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Mindfulness

, Volume 10, Issue 1, pp 100–110 | Cite as

Negative Cognitive Bias and Perceived Stress: Independent Mediators of the Relation Between Mindfulness and Emotional Distress

  • Cameron G. FordEmail author
  • Natalie J. Shook
ORIGINAL PAPER

Abstract

Although a growing body of research has demonstrated the benefits of mindfulness for depression and anxiety, the mechanisms by which mindfulness reduces emotional distress are unclear. At least two mechanisms have been proposed: reduced negative cognitive bias and stress reduction. Although both mechanisms have received initial support, these proposed mechanisms have not been examined concurrently. The present studies examined the extent to which less negative cognitive bias and less perceived stress uniquely accounted for the association between mindfulness and emotional distress. In two studies, participants completed measures of trait mindfulness, perceived stress, negative cognitive bias, depression, and anxiety. Across both studies, results from parallel multiple mediation models indicated that both negative cognitive bias and perceived stress accounted for unique variance in the mindfulness–emotional distress association. That is, greater mindfulness was related to less negative cognitive bias and less perceived stress, which in turn were associated with less emotional distress. The results suggest that both stress reduction and negative cognitive bias may be mechanisms by which mindfulness confers benefits to psychological well-being.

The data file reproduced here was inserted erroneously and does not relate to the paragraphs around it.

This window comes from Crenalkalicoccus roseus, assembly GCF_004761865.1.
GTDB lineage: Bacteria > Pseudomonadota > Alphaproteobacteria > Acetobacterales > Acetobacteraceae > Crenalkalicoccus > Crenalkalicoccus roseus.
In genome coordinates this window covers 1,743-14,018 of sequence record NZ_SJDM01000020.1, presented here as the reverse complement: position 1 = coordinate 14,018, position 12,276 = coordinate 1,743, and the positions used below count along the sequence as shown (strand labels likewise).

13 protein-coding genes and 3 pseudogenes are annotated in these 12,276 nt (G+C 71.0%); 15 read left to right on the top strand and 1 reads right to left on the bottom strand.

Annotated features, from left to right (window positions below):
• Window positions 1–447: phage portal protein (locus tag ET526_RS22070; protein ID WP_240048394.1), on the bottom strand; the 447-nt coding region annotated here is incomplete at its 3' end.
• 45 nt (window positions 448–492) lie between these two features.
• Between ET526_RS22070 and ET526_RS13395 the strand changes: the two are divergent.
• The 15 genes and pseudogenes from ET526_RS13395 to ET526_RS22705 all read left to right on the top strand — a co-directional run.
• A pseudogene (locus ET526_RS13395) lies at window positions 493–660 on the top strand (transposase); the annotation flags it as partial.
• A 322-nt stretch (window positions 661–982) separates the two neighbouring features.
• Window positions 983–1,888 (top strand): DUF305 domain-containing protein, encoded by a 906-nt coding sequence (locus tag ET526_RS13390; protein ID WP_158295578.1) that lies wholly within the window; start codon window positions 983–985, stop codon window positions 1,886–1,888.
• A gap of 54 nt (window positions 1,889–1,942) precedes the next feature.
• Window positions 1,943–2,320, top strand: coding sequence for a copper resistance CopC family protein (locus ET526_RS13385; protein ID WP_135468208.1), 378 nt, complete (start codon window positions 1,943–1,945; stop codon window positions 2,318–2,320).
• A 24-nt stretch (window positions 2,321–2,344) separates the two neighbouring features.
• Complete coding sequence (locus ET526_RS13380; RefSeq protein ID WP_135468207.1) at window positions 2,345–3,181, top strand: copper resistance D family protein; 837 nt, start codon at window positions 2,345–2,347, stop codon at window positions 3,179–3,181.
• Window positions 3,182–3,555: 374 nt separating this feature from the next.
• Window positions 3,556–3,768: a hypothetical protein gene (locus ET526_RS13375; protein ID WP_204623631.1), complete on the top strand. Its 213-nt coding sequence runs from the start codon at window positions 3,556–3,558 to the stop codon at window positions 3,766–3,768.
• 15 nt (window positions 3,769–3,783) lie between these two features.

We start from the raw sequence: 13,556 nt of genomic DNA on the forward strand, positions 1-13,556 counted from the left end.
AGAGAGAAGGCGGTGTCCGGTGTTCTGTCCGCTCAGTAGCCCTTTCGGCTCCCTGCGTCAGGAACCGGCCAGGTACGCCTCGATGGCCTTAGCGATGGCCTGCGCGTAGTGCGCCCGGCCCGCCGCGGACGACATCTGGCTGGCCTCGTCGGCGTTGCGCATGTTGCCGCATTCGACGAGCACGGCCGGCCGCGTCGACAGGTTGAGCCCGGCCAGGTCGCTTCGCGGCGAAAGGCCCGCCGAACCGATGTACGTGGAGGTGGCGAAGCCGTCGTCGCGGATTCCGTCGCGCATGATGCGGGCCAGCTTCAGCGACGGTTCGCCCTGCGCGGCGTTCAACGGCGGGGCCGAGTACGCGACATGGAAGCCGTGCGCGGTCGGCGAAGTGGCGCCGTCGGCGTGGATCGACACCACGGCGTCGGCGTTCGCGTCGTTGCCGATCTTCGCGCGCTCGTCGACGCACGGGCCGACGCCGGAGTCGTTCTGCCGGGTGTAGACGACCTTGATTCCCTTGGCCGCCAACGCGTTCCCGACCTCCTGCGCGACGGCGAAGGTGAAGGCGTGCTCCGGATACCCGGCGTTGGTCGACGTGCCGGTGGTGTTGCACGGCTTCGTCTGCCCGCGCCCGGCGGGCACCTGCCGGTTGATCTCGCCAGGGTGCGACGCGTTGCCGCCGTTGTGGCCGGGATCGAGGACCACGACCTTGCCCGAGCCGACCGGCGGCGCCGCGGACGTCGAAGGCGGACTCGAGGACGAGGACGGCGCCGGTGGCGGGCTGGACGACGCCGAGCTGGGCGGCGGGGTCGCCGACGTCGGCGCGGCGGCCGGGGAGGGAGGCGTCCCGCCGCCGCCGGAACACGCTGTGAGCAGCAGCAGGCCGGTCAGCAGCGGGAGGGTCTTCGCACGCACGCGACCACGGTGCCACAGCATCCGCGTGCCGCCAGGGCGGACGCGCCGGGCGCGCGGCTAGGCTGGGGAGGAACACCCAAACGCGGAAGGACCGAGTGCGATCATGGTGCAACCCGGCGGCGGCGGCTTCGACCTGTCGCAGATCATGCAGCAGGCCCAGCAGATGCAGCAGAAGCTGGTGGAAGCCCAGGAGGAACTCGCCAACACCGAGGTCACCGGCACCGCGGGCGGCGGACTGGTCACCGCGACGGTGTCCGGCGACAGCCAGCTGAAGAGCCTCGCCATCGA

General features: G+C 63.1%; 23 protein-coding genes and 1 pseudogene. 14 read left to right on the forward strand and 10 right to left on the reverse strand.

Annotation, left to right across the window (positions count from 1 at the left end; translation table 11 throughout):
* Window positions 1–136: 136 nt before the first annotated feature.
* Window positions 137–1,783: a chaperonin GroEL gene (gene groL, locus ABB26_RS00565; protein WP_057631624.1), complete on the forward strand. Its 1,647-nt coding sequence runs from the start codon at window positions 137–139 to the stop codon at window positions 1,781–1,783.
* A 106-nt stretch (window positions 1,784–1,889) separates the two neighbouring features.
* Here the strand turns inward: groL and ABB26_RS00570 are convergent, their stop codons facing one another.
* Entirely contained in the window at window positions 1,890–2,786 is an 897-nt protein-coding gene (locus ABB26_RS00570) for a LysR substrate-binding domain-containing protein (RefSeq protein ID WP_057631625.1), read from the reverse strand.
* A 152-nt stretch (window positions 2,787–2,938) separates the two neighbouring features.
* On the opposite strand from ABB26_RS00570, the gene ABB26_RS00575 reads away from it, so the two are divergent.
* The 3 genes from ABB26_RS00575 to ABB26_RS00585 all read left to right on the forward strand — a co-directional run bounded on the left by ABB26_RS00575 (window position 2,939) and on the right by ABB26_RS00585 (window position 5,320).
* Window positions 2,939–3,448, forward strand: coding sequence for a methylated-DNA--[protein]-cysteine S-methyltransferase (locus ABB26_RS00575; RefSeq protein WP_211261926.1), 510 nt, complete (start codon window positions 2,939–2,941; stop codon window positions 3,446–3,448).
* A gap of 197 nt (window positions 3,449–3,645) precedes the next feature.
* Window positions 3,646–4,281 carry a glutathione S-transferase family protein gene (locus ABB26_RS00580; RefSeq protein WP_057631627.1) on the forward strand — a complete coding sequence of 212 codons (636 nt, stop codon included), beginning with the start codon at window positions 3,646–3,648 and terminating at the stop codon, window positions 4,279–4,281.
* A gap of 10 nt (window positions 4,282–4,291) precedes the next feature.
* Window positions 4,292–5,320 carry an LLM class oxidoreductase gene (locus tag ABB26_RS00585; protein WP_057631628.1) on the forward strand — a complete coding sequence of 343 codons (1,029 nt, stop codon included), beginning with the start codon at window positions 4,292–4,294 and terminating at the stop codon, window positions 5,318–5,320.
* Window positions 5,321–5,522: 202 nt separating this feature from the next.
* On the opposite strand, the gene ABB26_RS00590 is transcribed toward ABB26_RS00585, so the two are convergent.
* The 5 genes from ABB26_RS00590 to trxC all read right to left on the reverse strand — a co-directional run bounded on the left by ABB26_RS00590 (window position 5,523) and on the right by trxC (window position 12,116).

Keywords

Mindfulness Cognitive negative bias Stress Anxiety Depression 

Notes

Author Contributions

CGF designed and executed the study, conducted data analysis, and wrote the paper. NJ collaborated with the design and execution of the study, consulted on data analytic procedures, and collaborated with writing and editing the manuscript.

Compliance with Ethical Standards

All procedures performed in studies involving human participants were in accordance with the ethical standards of West Virginia University and/or national research committee and with the 1964 Helsinki declaration and its later amendments or comparable ethical standards.

Conflict of Interest

The authors declare that they have no conflict of interest.

Informed Consent Statement

Informed consent was obtained from all participants before participation.

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Copyright information

© Springer Science+Business Media, LLC, part of Springer Nature 2018

Authors and Affiliations

  1. 1.Department of PsychologyWest Virginia UniversityMorgantownUSA

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